poetry

Mary Oliver – morning poetry writing

Listen to this wonderfully calm and thoughtful interview with the Pulitzer prize-winning poet, Mary Oliver (NPR recording 2013).

In under 7 minutes, she conveys the fresh tang of her words, by reading her poem “I happen to be standing”, written during her usual early morning attentiveness to nature and poetry writing time of choice.  Then goes on to give some thoughts on the practice of writing poetry and her concern with the natural world:

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Embroidery, poetry, photography

Maria Wigley combines embroidered handwriting with poetry and photography.  If the thought of that excites you half as much as it thrills me, then don’t miss her website

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© Maria Wigley

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© Maria Wigley

 

As an arts college tutor, Maria has thought much about her art and is able to pull out of her bag the quote:

“Painting is silent poetry and poetry is painting that speaks”

Plutarch.

Also, she is refreshingly honest about how her art received a new influx of life when she was balancing artwork with looking after her young daughter – seeing her joy with mixing the colour and putting it onto paper, without trying to make a particular representation.  Maria joined in.

Now, although her work is different, it still resonates from that place of sitting on the kitchen floor with her daughter, markmaking together, and becoming drawn into embroidering.

The art I produce now focuses on the connection between writing, stories, people and places, particularly the relationship between place and memory. Poetry and songs have a huge influence over my work, as well as listening to anecdotes about other peoples’ lives. The use of photography and drawing, features heavily in my work as it helps builds the relationship between the visual and the text.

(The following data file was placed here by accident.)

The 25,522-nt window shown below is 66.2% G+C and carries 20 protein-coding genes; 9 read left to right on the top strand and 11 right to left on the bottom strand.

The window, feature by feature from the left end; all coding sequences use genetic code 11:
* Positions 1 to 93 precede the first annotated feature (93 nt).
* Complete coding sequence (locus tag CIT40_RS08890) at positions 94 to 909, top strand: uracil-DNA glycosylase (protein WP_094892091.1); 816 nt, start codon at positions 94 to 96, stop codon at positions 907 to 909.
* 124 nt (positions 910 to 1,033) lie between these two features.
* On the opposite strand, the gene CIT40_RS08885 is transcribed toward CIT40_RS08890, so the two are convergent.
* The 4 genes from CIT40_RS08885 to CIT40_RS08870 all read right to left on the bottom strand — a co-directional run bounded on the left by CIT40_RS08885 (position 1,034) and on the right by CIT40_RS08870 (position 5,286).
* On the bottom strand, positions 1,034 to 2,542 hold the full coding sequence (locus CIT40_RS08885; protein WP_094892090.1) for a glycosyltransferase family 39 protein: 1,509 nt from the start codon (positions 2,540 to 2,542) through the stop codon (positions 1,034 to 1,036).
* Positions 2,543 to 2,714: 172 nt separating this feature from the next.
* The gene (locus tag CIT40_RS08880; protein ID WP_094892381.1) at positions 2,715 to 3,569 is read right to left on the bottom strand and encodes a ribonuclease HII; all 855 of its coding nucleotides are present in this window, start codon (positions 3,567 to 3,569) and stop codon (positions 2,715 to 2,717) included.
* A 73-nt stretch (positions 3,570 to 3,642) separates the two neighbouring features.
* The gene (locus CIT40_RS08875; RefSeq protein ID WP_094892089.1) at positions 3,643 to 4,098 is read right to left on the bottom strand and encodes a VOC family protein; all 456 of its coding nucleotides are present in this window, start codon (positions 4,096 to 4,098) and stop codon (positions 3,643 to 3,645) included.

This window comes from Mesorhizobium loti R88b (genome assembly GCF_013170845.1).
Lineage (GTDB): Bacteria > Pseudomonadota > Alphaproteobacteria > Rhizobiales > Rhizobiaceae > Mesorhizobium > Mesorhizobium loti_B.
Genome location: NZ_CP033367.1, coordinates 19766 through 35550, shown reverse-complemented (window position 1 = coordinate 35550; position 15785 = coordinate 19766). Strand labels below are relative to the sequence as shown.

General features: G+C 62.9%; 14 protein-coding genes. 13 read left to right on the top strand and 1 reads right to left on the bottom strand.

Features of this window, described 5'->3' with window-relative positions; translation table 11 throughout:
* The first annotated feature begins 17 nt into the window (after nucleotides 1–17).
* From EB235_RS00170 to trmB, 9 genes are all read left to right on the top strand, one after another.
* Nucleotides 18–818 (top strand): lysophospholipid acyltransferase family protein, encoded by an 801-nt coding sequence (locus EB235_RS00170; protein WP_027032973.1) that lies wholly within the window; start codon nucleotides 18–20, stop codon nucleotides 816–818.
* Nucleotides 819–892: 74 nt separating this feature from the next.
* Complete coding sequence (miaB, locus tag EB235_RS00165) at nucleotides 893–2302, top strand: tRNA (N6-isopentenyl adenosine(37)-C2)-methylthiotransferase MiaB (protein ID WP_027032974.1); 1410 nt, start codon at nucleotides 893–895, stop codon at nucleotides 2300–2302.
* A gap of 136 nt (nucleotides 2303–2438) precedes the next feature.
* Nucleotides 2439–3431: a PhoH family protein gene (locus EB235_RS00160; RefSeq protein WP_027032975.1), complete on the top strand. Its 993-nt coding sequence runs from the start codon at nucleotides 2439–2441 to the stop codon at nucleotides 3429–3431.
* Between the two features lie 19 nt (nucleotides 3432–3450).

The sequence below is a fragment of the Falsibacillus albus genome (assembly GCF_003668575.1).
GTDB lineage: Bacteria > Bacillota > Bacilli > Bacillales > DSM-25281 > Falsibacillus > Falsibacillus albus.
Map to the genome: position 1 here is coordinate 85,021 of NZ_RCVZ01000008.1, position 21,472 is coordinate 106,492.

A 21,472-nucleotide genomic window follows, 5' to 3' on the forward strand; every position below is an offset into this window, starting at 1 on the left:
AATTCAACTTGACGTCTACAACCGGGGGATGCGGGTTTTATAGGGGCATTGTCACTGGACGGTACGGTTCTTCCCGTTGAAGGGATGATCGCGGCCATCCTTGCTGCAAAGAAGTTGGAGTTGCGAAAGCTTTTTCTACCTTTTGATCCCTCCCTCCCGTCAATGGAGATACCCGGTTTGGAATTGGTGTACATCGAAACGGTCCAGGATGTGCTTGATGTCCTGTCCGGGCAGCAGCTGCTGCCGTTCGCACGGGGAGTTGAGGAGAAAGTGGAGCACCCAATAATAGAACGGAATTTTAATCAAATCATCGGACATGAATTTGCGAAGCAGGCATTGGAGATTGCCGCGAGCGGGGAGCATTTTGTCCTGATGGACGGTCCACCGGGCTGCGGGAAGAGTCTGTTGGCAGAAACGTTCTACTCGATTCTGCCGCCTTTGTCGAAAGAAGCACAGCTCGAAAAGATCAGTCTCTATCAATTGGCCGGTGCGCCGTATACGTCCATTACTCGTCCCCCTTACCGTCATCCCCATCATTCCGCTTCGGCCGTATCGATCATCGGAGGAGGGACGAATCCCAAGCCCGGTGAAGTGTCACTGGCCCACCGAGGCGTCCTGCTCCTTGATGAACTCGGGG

Excitingly, when you look at the list of her c.v. and recent projects, Maria’s embroidery text work is being used in book jackets, film, group exhibitions, artwork for a Paris hotel, handmade books….. there is a sense of her being on the cusp of about to be better known and even more sought-out.  In other words, if you like her work, seek it out now.

 

Creative Takeaways

Do you have a favourite photo, a place to remember, a favourite family quote or few lines of poetry which never go away, but keep resurfacing and still ‘speak’ to you?

How about combining them in a picture, then framing it?

Online exhibition, Edinburgh

So I curated an exhibition of contemporary art, poetry and readings – and it’s viewable in Edinburgh and online.  The works are by a collection of artists and writers, many of them are friends, all of them are excellent.

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Online catalogue – with tracks for various audio streams: poems, readings of the narrative by congregation members and curator or artist’s comment, describing the work.  This brings the exhibition to you.

https://wp.me/P3Cret-l3

Ideally, you’d visit in person, with the website page on a portable device, with headphones, so you could choose which tracks to listen to, at each artwork.

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However, if you can’t be there in person, the online catalogue is better than nothing.